The Muskrat Falls hydro project is managed by Newfoundland and Labrador’s Crown corporation, Nalcor, which in turn engaged SNC-Lavalin as project managers to assist them.
This company is generally acknowledged as a world-class hydroelectric power engineering firm. The files related to the project are readily available to government through cabinet documents or are located in Nalcor offices and will indicate what is already known, such as the grossly deficient budgets, unanticipated environmental and site-specific problems, along with the use of open-ended construction contracts mainly dealing with concrete.
None of this has given rise to civil or criminal legal actions.
Rehashing by the inquiry of the various stable power options between oil, gas, diesel and hydro in today’s situation will be an academic exercise of little or no value to anyone other than those availing of costly per diem rates with expenses.
Even the Liberal administration’s inept dismissal of former Nalcor CEO Ed Martin was without cause. His replacement by Stan Marshall, a former CEO of Fortis and earlier critic of the project, appears not to have accomplished what the government intended. Shortly after assuming his position, Marshall advised there is no large hydroelectric potential remaining on the island that could replace the Holyrood thermal generating facility. Furthermore, replacement of the 40-year-old oil fired facility was no longer a practical option, if indeed it ever was.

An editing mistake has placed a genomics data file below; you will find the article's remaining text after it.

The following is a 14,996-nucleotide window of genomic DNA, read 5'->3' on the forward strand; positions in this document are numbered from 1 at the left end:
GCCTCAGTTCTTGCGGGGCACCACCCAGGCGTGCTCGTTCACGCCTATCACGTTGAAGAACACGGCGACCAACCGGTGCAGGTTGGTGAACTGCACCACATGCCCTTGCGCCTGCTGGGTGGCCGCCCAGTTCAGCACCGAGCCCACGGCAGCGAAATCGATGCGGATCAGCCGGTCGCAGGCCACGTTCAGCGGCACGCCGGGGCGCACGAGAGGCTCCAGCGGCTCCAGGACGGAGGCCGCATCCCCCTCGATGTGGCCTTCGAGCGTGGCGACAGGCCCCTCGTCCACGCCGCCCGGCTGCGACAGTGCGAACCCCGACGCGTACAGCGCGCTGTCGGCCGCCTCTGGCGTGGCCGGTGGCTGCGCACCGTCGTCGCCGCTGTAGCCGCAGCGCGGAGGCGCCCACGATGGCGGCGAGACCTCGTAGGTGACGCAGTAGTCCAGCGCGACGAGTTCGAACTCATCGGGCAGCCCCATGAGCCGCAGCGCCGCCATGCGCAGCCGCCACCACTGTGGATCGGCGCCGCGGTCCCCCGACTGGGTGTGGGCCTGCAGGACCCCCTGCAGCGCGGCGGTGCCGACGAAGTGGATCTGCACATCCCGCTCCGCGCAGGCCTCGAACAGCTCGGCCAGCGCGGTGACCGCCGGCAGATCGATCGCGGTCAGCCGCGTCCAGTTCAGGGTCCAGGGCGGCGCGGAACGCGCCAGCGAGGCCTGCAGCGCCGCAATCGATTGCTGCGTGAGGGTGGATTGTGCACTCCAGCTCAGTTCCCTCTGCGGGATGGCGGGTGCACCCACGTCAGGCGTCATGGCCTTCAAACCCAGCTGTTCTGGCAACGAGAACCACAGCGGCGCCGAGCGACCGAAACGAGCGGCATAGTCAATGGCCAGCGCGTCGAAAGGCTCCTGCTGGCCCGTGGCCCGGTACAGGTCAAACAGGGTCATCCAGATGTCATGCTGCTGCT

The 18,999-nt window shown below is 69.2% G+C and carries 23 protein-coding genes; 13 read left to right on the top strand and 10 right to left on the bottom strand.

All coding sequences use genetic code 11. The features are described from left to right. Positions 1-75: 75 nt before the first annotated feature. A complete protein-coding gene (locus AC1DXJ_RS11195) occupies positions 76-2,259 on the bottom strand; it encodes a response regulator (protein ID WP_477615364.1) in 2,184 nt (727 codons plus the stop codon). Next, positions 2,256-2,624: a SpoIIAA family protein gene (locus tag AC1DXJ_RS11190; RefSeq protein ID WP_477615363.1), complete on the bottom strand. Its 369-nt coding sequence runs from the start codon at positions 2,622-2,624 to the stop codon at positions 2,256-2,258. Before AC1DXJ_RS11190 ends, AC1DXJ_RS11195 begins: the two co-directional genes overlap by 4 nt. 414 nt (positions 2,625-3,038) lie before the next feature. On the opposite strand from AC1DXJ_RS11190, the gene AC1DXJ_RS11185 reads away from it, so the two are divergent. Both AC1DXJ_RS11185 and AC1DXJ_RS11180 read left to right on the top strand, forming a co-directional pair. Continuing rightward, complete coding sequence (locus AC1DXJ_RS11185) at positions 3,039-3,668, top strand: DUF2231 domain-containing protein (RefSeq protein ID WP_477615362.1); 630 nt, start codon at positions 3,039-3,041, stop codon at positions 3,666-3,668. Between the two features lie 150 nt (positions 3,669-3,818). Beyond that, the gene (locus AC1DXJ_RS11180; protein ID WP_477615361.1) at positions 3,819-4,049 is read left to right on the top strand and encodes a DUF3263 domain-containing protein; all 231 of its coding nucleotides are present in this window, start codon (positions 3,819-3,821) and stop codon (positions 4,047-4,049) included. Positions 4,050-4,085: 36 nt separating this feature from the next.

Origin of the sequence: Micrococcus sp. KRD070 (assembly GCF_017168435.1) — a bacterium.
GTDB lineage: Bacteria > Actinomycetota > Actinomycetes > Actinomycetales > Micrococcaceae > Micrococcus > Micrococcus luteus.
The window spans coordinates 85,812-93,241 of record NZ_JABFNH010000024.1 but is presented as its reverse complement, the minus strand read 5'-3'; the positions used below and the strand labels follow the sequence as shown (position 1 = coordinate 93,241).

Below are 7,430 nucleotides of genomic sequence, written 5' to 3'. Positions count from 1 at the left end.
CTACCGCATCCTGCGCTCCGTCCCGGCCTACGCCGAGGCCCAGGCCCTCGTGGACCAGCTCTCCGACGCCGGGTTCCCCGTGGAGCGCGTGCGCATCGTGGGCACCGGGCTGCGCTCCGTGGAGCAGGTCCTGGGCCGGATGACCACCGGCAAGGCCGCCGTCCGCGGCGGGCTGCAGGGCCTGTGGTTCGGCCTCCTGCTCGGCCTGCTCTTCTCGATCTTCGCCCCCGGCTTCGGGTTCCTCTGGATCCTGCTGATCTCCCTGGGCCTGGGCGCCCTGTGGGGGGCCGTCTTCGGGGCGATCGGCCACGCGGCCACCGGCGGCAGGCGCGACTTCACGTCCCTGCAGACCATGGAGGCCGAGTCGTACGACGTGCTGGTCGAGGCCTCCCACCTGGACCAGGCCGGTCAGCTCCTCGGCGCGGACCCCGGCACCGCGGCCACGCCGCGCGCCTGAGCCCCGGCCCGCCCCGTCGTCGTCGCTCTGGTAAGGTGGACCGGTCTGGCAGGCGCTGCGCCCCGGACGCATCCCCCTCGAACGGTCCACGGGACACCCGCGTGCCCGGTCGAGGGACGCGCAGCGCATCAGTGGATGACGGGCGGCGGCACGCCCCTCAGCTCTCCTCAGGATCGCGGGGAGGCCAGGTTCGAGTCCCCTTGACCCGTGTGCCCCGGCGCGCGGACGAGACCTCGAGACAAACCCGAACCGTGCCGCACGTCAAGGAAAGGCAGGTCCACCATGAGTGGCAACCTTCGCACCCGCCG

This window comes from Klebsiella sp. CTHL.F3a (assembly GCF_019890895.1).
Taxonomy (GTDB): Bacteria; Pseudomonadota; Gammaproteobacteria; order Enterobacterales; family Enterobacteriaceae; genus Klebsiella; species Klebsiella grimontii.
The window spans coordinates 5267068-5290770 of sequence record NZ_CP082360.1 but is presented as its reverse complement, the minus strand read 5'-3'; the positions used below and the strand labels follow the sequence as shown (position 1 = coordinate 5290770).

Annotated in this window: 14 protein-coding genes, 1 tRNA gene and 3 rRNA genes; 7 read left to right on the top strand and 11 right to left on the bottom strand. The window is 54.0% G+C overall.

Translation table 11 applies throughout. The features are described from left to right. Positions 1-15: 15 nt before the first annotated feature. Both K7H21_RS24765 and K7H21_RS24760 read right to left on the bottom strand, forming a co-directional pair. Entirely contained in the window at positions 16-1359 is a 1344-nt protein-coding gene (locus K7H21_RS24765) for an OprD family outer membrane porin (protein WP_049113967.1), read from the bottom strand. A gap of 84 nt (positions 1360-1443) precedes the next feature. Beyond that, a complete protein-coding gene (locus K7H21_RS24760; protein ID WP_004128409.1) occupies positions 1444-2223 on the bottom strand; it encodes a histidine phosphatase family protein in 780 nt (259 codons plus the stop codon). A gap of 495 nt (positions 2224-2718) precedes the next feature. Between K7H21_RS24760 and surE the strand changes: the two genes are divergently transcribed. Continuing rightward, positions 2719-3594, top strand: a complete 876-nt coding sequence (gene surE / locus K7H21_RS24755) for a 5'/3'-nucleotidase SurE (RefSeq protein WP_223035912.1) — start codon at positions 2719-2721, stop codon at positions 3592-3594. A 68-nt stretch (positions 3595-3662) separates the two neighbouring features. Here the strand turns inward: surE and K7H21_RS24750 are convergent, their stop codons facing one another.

Nonetheless, the province still needs a stable long-term electrical source. It would make no sense to abandon the Muskrat Falls project for a further costly power liability when some 90 per cent of the contracts and commitments were already in place and now some 86 per cent of this work is completed.
Wind power was not a stable electrical option. When it’s not blowing there is no power, and large practical storage batteries remain in the developmental stages. This limits the amount of wind power that can be tolerated on the electrical grid without unduly disrupting the existing stable power.
Rehashing by the inquiry of the various stable power options between oil, gas, diesel and hydro in today’s situation will be an academic exercise of little or no value to anyone other than those availing of costly per diem rates with expenses. To my knowledge, the commissioner has no relevant experience in a megaproject of this type and he must, of necessity, hire co-counsels in the legal and engineering professions to advise him.
The inquiry will place Nalcor staff and those of their project managers in an adversarial position before the commissioner. This will very likely require additional legal advice and assistance in order to protect their competence and integrity in the report.
All of the decisions in the beginning — good or bad — can be laid at the door of Progressive Conservative governments, however, the current Liberal administration is not without criticism due largely to delays to the project associated with efforts to accommodate every individual or group whose main objective appears to stop the project rather than showing where environmental issues were not adequately dealt with under the Environmental Impact Statement.
All in all, there will be plenty of blame and criticism to spread around, but is this a worthy objective to spend further millions on an open-ended Inquiry? Not in my opinion.